November 19, 2006


Some November Postings on “The Human Conspiracy Blog”


Jay B. Gaskill

This series was organized around the recent elections as a referendum on the Iraq War. In the discussion, I referred to the anti-war advocates metaphorically as hobbits.

I invite you to think of the anti-war elements in the body politic as hobbits. They tend to live in the blue shires, but their isolationist cousins live in the red ones. They lead comfortable lives, secure from the rough and tumble of the “world outside”. The hobbit ethos – shared by all the blue shire dwellers and a plurality of the reds – is that all interpersonal problems result from insufficient love and inadequate mediation. The exceptions – as revealed by disturbing events in the “world outside” – must be left to work themselves out. This stance is rationalized in the blue shires as “non-violence” and in the red shires as “non-intervention”. Human suffering is filtered though a living room screen. Moral action (especially in the blue shires) consists of “taking stands.”

November 5, 2006


As a famous, wealthy, powerful serial child killer faces execution in Baghdad (yes there were other crimes) many Americans are engaged in hand wringing over the foreign policy that brought him to this sorry moment. I should note in passing that the appeal process in Saddam’s case will be measured by the passage of weeks, not- as in the California anti-model – by the slow grinding out of decades.

We are suffering not so much from the lingering fallout of our Vietnam failure here as from a long delayed case of “Bay of Pigs Syndrome”. [One wishes that high school history classes actually taught something relevant.]

Here’s a brief refresher for those who need it:

The Bay of Pigs incident (our botched attempted invasion of Castro’s Cuba in 1961) was the first crisis in JFK’s administration, one that brought him to the brink of resignation. [That John Kennedy actively contemplated resigning his fledgling presidency over this failure was brought to my attention by someone in whom he confided back then, but that is a separate story.]

Before President Eisenhower left office, he had secretly arranged for President Nixon (whose predicted election was derailed by the John Kennedy upset victory) to liberate Cuba by supporting a small force of anti-Castro Cuban émigrés. But the tiny invasion force was betrayed. When they arrived in the Bay of Pigs expecting American military support, they didn’t get it, and were quickly dispatched by Castro’s defense forces.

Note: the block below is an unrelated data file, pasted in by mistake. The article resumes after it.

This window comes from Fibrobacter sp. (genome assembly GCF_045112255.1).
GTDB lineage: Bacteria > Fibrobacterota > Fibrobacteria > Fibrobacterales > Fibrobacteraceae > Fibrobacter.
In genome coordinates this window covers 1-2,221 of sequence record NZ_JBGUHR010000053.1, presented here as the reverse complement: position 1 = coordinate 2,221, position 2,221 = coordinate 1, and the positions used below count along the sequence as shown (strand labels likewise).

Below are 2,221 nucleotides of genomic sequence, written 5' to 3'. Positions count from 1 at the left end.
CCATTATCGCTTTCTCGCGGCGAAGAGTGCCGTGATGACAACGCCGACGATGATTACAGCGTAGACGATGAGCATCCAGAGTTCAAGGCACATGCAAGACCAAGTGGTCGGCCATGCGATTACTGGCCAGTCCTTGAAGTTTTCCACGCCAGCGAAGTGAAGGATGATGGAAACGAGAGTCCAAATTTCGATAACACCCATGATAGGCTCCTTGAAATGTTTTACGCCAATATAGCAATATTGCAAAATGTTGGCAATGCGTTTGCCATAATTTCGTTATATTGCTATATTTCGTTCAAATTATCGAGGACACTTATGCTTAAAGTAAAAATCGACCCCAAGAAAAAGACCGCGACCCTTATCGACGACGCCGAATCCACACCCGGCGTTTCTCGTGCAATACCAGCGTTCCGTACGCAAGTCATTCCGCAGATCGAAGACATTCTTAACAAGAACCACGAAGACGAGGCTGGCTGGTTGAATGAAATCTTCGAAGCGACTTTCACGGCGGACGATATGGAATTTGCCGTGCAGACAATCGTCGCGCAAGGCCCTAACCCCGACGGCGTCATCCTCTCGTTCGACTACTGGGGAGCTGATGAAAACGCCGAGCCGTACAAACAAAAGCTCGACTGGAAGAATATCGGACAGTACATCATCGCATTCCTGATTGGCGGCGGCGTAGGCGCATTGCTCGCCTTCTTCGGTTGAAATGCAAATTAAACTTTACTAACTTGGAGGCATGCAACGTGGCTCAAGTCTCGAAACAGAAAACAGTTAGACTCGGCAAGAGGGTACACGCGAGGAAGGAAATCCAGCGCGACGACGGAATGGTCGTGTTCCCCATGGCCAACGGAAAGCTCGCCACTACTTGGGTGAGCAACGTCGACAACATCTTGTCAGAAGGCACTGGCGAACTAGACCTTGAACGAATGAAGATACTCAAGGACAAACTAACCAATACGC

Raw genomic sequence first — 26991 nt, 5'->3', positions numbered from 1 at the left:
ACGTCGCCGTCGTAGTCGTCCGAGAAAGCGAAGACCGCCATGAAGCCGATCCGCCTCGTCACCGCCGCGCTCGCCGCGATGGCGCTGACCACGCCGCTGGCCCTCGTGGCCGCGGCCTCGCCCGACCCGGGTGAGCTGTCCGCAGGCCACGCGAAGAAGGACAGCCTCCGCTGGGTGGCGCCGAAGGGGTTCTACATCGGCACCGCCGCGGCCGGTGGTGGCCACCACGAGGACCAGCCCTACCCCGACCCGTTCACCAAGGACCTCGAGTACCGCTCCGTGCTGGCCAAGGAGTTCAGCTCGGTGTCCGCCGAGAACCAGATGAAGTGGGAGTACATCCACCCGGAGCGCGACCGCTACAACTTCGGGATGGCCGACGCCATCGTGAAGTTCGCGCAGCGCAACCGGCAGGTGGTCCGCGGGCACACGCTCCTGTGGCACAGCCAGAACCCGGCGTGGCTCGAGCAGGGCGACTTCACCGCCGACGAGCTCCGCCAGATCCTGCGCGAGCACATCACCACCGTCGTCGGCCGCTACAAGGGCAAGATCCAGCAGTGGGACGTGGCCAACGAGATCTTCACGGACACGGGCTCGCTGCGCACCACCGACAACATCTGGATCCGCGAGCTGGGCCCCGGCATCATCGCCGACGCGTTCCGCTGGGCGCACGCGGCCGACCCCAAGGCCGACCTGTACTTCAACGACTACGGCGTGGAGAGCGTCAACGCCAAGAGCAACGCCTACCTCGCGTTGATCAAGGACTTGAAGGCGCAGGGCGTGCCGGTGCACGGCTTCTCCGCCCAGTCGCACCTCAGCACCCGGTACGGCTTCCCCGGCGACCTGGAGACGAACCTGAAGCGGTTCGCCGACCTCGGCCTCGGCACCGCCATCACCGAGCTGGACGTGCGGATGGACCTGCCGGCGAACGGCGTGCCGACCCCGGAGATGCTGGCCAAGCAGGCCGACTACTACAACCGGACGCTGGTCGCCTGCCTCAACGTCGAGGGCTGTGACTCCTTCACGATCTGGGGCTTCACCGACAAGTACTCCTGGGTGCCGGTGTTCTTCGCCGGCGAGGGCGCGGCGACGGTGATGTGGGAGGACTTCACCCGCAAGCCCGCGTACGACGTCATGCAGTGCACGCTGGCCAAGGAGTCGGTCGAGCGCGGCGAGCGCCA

JFK was our most popular neo-con president, a liberal unafraid of using military force. But the disappointed liberal expectation that an invasion would be met with flowers and a popular uprising led to his last minute ambivalence and the failure of the whole operation when President Kennedy cancelled air support. This generated one of JFK’s most memorable observations. In taking full responsibility for the fiasco, he observed that victory has a thousand fathers but defeat is an orphan.

The takeaway point here is that America had a vital security interest in the governance of Cuba because of its alliance with the Soviets. The Cuban missile crisis of 1962 demonstrated that beyond a doubt.

We Americans have a bimodal foreign policy neurosis, a reflection of our deep ambivalence about our need to protect our self interest and our need to be loved: We can’t seem to pursue an idealistic military policy unless it succeeds quickly and cheaply, and we can’t seem to pursue a self-interested military policy unless it is covered in a shroud of idealism.

God forbid that there would need to be another Cuban missile crisis writ large to demonstrate just how much our national self interest is entangled with the governance of all the Middle Eastern regimes, Iraq included.

The liberals have turned against this President because he took away the real lesson from the Bay of Pigs. Don’t flinch even when our actions are unpopular. The conservatives have turned away because he has been ineffective in explaining, defending and selling the case that our long term vital self interests are at stake. Instead, this president has relied on restating a simple case and the passage of time. As a practical matter, the clock runs out sometime early in the 2008 presidential election cycle.


November 8, 2006


Donald Rumsfeld’s tenure as “Sec Def” has been truncated by the Iraq War and the shifting political currents in DC. His long and distinguished government career will soon end with the confirmation of his replacement, Dr. Robert Gates (see below).

“Rummy’s” critics included Iraq war supporters like John McCain and Thomas Friedman (who agued that too few troops were deployed there from the beginning).